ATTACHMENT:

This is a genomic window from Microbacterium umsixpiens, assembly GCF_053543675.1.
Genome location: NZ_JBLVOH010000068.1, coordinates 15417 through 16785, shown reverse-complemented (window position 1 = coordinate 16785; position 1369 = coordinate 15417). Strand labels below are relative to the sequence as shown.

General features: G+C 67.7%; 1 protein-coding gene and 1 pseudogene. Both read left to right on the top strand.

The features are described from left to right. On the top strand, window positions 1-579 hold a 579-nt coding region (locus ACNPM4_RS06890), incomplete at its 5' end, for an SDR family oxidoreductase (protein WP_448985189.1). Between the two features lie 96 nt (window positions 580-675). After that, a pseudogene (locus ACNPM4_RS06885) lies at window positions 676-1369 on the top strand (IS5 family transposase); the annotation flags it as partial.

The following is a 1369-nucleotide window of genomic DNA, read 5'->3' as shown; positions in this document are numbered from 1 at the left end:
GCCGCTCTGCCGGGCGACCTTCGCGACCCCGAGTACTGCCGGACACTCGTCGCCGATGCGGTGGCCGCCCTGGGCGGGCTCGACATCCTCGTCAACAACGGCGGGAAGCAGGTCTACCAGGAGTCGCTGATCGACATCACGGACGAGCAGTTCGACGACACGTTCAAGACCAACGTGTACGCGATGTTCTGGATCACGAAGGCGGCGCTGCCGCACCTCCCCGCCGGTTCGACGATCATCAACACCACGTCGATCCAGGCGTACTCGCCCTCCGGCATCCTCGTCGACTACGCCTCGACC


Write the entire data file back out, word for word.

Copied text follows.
This is a genomic window from Microbacterium umsixpiens, assembly GCF_053543675.1.
Genome location: NZ_JBLVOH010000068.1, coordinates 15417 through 16785, shown reverse-complemented (window position 1 = coordinate 16785; position 1369 = coordinate 15417). Strand labels below are relative to the sequence as shown.

General features: G+C 67.7%; 1 protein-coding gene and 1 pseudogene. Both read left to right on the top strand.

The features are described from left to right. On the top strand, window positions 1-579 hold a 579-nt coding region (locus ACNPM4_RS06890), incomplete at its 5' end, for an SDR family oxidoreductase (protein WP_448985189.1). Between the two features lie 96 nt (window positions 580-675). After that, a pseudogene (locus ACNPM4_RS06885) lies at window positions 676-1369 on the top strand (IS5 family transposase); the annotation flags it as partial.

The following is a 1369-nucleotide window of genomic DNA, read 5'->3' as shown; positions in this document are numbered from 1 at the left end:
GCCGCTCTGCCGGGCGACCTTCGCGACCCCGAGTACTGCCGGACACTCGTCGCCGATGCGGTGGCCGCCCTGGGCGGGCTCGACATCCTCGTCAACAACGGCGGGAAGCAGGTCTACCAGGAGTCGCTGATCGACATCACGGACGAGCAGTTCGACGACACGTTCAAGACCAACGTGTACGCGATGTTCTGGATCACGAAGGCGGCGCTGCCGCACCTCCCCGCCGGTTCGACGATCATCAACACCACGTCGATCCAGGCGTACTCGCCCTCCGGCATCCTCGTCGACTACGCCTCGACC